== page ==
A formal language is of the type according to the hierarchy for grammars when it is generated from a type grammar. Expressed formally this means: is of the type if there is a grammar with . Then you write${\ displaystyle i}$${\ displaystyle i}$${\ displaystyle L}$${\ displaystyle i \ in \ {0, \ ldots, 3 \},}$${\ displaystyle G \ in {\ mbox {Type}} _ {i}}$${\ displaystyle L = L \ left (G \ right)}$${\ displaystyle L \ in {\ mathcal {L}} _ {i}.}$

In the Chomsky hierarchy for formal languages, there is a true subset relationship between the language sets of adjacent levels. Any context-sensitive language is recursively enumerable, but there are recursively enumerable languages ​​that are not context-sensitive. Likewise, every context-free language is also context-sensitive, but not the other way around, and every regular language is context-free, but not every context-free language is regular.

Expressed formally, this means for the classes of the languages ​​generated by the above grammars: whereby the following symbols are occasionally used:${\ displaystyle {\ mathcal {L}} _ {3} \ subset {\ mathcal {L}} _ {2} \ subset {\ mathcal {L}} _ {1} \ subset {\ mathcal {L}} _ {0},}$${\ displaystyle \ mathrm {REG} \ subset \ mathrm {CF} \ subset \ mathrm {CS} \ subset \ mathrm {RE.}}$

Examples of languages ​​in the respective difference sets are:

• ${\ displaystyle L_ {1} = \ left \ {a ^ {n} b ^ {n} c ^ {n} \, | \, n \ geq 1 \ right \}}$ is of type 1 but not of type 2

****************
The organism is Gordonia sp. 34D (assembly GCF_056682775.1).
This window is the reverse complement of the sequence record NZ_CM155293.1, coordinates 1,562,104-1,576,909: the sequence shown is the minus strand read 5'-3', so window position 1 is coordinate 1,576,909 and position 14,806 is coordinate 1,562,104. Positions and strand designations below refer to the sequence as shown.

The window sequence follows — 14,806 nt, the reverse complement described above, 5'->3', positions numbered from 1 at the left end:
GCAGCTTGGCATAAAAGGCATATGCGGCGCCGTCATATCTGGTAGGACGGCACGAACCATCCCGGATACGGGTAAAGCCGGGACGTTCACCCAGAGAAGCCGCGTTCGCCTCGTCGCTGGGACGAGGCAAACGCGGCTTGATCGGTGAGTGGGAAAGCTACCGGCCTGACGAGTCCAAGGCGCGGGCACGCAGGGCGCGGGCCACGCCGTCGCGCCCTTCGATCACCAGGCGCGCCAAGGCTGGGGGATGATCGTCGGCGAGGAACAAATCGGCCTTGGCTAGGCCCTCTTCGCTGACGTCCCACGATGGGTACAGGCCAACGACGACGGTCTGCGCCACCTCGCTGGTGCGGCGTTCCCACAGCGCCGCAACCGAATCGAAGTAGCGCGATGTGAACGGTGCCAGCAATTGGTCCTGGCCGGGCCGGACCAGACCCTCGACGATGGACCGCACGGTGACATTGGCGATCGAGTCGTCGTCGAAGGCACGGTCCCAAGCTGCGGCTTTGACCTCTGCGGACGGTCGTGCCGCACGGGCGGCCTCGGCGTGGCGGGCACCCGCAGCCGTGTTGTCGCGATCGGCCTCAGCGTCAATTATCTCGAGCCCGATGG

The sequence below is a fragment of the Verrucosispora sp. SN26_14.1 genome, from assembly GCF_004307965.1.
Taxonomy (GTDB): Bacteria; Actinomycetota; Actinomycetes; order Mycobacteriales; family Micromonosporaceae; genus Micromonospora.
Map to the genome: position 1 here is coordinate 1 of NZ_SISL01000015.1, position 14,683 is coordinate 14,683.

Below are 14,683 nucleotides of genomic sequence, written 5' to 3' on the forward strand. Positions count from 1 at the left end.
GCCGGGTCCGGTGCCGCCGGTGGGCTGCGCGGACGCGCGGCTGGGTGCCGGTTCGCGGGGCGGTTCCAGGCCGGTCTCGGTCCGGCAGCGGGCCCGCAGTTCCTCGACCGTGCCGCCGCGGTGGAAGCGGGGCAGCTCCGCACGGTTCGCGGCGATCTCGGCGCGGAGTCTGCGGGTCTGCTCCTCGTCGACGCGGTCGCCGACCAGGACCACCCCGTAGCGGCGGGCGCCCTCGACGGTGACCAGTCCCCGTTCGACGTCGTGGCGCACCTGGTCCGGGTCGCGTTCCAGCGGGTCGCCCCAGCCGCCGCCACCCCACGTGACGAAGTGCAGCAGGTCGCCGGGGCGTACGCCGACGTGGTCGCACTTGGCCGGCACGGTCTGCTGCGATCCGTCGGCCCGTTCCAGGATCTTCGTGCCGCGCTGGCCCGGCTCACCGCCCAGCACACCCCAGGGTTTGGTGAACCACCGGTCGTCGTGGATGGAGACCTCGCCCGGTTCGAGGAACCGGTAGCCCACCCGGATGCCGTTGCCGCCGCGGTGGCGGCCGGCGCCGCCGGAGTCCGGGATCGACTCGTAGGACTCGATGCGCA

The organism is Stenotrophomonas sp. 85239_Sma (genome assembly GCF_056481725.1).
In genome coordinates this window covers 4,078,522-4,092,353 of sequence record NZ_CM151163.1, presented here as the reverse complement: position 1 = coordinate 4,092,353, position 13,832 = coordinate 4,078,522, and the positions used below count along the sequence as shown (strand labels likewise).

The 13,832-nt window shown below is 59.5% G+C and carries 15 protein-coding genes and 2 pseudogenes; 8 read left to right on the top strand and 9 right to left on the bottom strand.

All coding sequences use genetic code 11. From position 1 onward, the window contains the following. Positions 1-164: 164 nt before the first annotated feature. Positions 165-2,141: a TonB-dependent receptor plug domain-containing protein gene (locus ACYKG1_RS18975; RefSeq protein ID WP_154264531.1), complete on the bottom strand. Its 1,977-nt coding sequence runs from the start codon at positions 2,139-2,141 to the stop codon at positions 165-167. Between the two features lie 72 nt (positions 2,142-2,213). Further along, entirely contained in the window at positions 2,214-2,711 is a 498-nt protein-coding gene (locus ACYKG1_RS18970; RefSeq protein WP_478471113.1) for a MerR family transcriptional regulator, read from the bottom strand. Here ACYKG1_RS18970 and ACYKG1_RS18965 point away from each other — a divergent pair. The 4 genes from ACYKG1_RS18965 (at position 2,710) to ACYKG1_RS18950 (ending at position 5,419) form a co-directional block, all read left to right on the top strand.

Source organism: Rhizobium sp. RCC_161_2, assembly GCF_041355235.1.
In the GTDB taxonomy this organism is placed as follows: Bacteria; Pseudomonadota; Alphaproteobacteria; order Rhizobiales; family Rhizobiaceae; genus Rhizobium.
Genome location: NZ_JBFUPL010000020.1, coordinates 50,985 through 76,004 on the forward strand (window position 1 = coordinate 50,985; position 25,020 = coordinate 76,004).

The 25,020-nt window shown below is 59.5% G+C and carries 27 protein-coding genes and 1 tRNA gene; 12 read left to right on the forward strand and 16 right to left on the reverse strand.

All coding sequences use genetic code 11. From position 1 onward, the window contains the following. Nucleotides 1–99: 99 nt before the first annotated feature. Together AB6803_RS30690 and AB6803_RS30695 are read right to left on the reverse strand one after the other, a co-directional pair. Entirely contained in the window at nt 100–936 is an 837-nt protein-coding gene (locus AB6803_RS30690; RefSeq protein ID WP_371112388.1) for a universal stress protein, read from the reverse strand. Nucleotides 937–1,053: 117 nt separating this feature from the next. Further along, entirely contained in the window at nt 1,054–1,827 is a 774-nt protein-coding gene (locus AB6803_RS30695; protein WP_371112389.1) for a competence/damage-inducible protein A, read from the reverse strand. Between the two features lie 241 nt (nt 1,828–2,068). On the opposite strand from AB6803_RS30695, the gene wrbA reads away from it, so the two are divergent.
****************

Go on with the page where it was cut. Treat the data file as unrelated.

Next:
• ${\ displaystyle L_ {2} = \ left \ {a ^ {n} b ^ {n} \, | \, n \ geq 1 \ right \}}$ is of type 2 but not of type 3

Evidence that certain languages ​​do not belong to the language classes and, as is the case here, are often provided with the loop theorem. ${\ displaystyle {\ mathcal {L}} _ {2}}$${\ displaystyle {\ mathcal {L}} _ {3}}$

## Natural languages

Although Chomsky pursued his research with the aim of finding a mathematical description of natural languages , to date no natural language has been able to prove a correct and complete formal grammar. The problem may be a. in the interplay of the various grammar parts that model individual linguistic phenomena. But even with the practical use of formal grammars in computational linguistics , ambiguities can arise on different levels of language consideration; these have to be resolved (e.g. in machine translation ) based on the context .

## literature

• Noam Chomsky : Three models for the description of language . In: IRE Transactions on Information Theory . Vol. 2, 1956, pp. 113-124 ( PDF ).
• Noam Chomsky: On certain formal properties of grammars . In: Information and Control . Vol. 2, 1959, pp. 137-167 ( PDF ).
• Noam Chomsky, Marcel P. Schützenberger: The algebraic theory of context free languages, computer programming and formal languages . Ed .: P. Braffort, D. Hirschberg. North Holland, Amsterdam 1963, p. 118-161 .
• Peter Sander, Wolffried Stucky, Rudolf Herschel: Automata, Languages, Predictability . Teubner, Stuttgart 1992, ISBN 3-519-02937-5 .

## Individual evidence

1. In connection with formal grammars, the character is used here instead of - as usual - for the 'target alphabet' of the terminal symbols . Attention: Some authors use different names for the entire vocabulary (here marked with ).${\ displaystyle T}$${\ displaystyle \ Sigma}$${\ displaystyle \ Sigma}$${\ displaystyle N \ cup T}$${\ displaystyle V}$
2. Uwe Schöning : Theoretical Computer Science - in brief . 5th edition. Spektrum Akademischer Verlag, Heidelberg 2008, ISBN 978-3-8274-1824-1 , p. 81 .